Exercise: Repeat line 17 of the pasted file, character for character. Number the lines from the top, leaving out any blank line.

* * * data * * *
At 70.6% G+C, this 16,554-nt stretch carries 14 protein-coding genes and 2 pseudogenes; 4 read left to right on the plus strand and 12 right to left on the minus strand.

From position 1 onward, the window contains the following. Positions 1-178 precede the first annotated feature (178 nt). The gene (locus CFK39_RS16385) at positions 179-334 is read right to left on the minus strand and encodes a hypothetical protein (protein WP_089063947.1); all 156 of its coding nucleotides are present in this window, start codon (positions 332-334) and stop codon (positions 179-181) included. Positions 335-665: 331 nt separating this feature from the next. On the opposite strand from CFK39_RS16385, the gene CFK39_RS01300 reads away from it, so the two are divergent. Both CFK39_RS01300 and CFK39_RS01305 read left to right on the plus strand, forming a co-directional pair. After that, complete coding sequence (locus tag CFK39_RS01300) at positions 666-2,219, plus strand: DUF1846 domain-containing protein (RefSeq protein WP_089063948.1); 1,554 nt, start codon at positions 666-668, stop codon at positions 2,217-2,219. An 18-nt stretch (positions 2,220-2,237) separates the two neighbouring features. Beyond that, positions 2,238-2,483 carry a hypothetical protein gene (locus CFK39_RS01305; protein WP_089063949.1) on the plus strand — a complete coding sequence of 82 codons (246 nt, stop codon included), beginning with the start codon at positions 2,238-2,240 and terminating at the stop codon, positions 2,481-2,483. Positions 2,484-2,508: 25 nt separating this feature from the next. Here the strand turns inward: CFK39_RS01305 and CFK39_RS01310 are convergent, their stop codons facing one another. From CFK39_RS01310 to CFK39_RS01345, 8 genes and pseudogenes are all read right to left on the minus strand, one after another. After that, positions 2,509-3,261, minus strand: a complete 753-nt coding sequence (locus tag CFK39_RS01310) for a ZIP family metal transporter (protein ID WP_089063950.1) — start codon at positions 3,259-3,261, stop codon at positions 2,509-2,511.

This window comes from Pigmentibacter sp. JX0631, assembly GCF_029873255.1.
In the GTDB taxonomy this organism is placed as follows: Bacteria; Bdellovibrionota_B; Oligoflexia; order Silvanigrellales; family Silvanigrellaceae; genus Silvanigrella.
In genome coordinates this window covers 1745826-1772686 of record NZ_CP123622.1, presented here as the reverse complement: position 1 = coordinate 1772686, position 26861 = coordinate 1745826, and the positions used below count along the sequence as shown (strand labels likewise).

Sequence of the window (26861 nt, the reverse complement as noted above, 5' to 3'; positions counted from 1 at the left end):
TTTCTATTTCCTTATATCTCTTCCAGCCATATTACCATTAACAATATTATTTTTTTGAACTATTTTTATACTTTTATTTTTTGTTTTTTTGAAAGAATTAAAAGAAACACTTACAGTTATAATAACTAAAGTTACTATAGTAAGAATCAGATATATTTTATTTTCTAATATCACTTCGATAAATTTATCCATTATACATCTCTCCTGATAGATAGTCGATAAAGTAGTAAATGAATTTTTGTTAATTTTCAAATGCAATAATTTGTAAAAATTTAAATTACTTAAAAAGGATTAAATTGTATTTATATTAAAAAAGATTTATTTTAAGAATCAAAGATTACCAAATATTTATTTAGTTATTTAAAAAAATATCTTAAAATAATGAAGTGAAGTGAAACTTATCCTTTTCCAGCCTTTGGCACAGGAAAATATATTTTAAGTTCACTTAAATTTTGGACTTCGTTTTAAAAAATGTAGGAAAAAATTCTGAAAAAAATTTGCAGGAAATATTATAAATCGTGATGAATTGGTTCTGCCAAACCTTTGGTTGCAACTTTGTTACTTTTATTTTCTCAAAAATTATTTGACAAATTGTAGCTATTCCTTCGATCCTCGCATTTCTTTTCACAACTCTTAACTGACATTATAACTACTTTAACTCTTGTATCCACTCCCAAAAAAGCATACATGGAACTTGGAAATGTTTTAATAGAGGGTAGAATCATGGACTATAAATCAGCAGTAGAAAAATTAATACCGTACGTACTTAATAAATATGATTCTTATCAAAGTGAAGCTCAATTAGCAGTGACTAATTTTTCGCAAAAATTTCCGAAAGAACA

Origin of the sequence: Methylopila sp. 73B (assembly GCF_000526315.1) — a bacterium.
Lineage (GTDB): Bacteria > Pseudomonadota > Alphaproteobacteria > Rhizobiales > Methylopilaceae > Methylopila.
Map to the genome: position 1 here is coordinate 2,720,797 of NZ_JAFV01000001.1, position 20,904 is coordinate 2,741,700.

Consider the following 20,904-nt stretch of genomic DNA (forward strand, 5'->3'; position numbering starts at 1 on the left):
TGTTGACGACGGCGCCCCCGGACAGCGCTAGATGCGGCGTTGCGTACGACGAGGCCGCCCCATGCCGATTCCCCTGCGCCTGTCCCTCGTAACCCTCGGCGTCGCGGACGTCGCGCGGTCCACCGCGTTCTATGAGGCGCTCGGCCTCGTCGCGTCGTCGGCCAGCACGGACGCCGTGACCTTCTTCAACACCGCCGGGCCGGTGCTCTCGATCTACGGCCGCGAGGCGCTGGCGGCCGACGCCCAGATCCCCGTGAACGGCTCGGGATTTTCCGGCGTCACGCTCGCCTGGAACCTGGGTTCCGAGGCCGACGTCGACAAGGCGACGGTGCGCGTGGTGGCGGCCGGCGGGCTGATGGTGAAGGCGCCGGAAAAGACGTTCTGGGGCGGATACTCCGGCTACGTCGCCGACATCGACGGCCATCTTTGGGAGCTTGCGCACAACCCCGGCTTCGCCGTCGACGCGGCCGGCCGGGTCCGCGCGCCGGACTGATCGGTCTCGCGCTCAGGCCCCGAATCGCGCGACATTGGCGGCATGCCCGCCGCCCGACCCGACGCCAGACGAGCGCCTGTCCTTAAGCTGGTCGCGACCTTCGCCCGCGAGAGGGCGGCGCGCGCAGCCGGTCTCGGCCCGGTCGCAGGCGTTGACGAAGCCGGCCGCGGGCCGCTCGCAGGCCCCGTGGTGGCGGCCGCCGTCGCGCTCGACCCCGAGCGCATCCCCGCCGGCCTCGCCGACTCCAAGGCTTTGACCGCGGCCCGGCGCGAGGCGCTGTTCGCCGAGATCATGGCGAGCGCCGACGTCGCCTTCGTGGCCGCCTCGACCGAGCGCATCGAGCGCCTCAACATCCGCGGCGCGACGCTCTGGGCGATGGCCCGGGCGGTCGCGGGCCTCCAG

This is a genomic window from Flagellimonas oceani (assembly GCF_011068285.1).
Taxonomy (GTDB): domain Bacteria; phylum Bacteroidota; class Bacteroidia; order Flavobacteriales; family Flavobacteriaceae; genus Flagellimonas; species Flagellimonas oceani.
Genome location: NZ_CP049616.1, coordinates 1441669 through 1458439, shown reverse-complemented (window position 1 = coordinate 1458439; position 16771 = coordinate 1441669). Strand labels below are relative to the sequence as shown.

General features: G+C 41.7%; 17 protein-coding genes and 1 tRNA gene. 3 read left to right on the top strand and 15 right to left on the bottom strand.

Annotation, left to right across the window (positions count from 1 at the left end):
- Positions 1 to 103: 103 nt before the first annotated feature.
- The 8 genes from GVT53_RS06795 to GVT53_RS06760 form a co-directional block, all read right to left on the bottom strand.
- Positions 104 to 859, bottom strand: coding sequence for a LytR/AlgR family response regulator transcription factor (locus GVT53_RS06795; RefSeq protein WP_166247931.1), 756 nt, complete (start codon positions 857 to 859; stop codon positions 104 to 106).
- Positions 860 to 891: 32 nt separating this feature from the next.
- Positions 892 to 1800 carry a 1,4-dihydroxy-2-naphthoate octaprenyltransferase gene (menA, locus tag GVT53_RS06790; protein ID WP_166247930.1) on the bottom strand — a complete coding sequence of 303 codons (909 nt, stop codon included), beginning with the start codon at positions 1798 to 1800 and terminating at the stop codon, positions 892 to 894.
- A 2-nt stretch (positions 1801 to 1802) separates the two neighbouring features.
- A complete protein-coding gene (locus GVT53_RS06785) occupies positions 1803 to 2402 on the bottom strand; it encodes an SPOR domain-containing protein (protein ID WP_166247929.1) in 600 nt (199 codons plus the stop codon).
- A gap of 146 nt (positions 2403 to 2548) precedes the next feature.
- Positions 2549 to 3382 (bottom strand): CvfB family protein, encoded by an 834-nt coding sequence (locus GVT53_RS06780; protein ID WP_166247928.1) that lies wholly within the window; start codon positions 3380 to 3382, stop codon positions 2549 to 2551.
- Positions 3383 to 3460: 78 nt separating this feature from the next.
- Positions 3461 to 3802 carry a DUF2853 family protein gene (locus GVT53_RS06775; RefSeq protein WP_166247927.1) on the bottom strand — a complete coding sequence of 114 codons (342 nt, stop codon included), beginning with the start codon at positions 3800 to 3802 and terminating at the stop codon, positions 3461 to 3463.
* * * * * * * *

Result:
Annotation, left to right across the window (positions count from 1 at the left end):